WALSH: Pro-life issues are always a concern. Someone has to protect the innocent life, and certainly we think our government ought to be able to do that.
STUTMAN: I also really hope and pray that in the second administration he takes on the issue of climate change. I think that unfortunately it’s become a politicized, highly contentious issue and that it’s not, and it’s becoming more clear to us as the days go on that it’s something that we need to take on.
RABBI DAVID SAPERSTEIN, Religious Action Center of Reform Judaism: Whatever can be done to make our children safer, including stopping availability of assault weapons and these magazines that can kill people, and having people able to get weapons without adequate background checks. It’s really time to put an end to that, and I hope every parent in America calls for it, and when political leaders move, the religious community will be there to give it both moral sanction and political support.
SOTO: As a religious leader, we always have religious hope, and we expect the best of our political leaders, and that’s important for us to do now. I think it’s important for us to pray for our political leaders and to ask that they do the right thing.
ABERNETHY: As those wishes indicated, there are a lot of tough issues that many people want Washington to deal with right away, all at once. But Kim, where to begin?
KIM LAWTON: Indeed, where to begin? That is a very full plate, and in recent days Congress hasn’t been that great about dealing with multitasking, shall we say. I do think because of the tragedy at the elementary school in Connecticut there is a lot of momentum about gun control and taking up that issue right away. A lot of people in the religious community are really advocating on that, and there’s a groundswell. Now, some of that’s the emotion of what happened, which was horrible, and, you know, a lot of people are hoping that doesn’t fade in Congress and the administration can do something right away. But then you’ve got the fiscal issues which are there and really important.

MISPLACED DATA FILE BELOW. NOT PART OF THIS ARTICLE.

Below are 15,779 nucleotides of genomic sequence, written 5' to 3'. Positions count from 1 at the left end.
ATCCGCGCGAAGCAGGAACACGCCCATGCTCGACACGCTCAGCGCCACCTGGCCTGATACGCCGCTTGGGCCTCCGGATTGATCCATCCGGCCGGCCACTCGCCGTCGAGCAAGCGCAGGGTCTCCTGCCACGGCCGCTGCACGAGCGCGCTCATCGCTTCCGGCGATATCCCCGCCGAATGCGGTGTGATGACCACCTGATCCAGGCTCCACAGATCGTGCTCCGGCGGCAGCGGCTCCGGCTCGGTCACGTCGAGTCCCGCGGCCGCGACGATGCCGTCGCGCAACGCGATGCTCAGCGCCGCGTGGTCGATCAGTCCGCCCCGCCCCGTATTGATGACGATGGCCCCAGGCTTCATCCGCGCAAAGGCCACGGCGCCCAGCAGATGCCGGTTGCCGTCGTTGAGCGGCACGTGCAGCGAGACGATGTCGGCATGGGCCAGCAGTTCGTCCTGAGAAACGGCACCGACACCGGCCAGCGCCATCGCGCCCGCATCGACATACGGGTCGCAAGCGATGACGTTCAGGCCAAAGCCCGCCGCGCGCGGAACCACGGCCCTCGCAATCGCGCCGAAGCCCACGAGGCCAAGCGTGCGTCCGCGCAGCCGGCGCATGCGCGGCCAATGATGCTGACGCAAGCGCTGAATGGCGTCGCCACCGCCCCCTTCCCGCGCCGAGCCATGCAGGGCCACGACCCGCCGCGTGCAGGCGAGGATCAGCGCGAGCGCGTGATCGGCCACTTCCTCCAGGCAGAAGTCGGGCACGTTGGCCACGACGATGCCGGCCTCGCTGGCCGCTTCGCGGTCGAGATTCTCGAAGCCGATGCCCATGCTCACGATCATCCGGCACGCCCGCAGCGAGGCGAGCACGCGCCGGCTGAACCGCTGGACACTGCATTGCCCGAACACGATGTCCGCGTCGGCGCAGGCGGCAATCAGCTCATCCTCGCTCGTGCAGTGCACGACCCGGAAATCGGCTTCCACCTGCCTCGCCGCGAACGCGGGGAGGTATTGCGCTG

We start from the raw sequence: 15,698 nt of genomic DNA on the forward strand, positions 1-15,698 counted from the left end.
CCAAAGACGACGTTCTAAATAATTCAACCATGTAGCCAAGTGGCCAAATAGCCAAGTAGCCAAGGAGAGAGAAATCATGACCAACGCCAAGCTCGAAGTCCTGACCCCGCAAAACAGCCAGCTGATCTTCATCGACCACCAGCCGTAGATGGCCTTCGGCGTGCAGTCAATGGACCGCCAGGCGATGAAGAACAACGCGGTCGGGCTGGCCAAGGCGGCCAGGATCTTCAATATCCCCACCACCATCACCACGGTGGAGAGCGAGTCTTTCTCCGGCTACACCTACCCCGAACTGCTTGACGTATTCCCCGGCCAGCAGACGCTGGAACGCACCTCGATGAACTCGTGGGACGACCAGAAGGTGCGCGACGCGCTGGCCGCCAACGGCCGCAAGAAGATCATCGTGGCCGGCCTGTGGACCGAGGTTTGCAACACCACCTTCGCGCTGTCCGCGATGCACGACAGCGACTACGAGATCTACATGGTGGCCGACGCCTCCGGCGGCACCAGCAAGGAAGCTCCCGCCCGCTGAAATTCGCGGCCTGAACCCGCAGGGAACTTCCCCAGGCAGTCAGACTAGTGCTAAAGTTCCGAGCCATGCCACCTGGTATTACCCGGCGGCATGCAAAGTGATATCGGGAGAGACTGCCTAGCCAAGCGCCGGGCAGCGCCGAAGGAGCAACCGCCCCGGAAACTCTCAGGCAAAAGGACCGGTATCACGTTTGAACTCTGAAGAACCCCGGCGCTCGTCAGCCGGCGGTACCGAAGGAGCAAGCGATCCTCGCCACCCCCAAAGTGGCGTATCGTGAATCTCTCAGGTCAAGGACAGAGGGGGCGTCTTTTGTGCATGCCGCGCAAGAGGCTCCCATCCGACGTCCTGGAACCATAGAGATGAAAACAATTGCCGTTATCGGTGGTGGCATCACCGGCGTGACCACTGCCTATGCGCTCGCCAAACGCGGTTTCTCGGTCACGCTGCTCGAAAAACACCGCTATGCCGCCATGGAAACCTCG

E.J. DIONNE: I think Kim is absolutely right about guns. I think that we have—this is an occasion when we really can take steps that we haven’t been able to take for a long time, because a lot of people were so riveted and so deeply concerned by the death of all these children. So I think they’re—I hope we do something in that area. I think there’s a real opportunity on immigration reform this year, partly because President Obama won such an overwhelming share of the Latino vote, he knows he owes something to that constituency, but partly because Republicans do not ever again want to get such a low share of the Latino vote, and I think there’s an opening there, and then I think President Obama made a very central promise, which is we can get this economy to work again, not only for the best off among us, but also for the middle class and for the poor, and finding ways to promote shared growth. That involves education, it involves tax policy, it involves job training. I think that is the core promise of Obama’s second term, and that’s where he’s going to have to put a lot of attention.
ABERNETHY: In your book, Our Divided Political Heart, you talk about our historic attention to individual matters and, on the other hand, the community, the group. Do you see signs now in this climate that the gap between those two ideas can be narrowed?
DIONNE: Well, I think historically we always have as a country. We’ve always upheld both individualism and community as part of us, and I think what you’ve seen on the conservative politics, historically conservatives cared a lot about community as well as individualism, and I think over the last two to four years, partly because of the Tea Party, you’ve had much more emphasis on the conservative side on individualism, and I think since the election you’ve had sort of the compassionate conservatives that start to make a comeback, conservatives who say, “We do need this balance,” and so I’m looking—I think as a country we essentially voted for balance, and I think a lot of conservatives want to move their movement closer to it.
ABERNETHY: And in the gun debate you have people talking about “my right to bear arms” and, on the other hand, the need to protect the community, so what you’re talking about comes right down to the heart of this issue.
DIONNE: Right, and with rights come responsibilities, and I think that in the gun debate people are moving from purely a focus on “don’t ever touch anything having to do with my weapon” to “wait a minute, we have obligations to others, including those kids.”
ABERNETHY: Kevin, what do you see?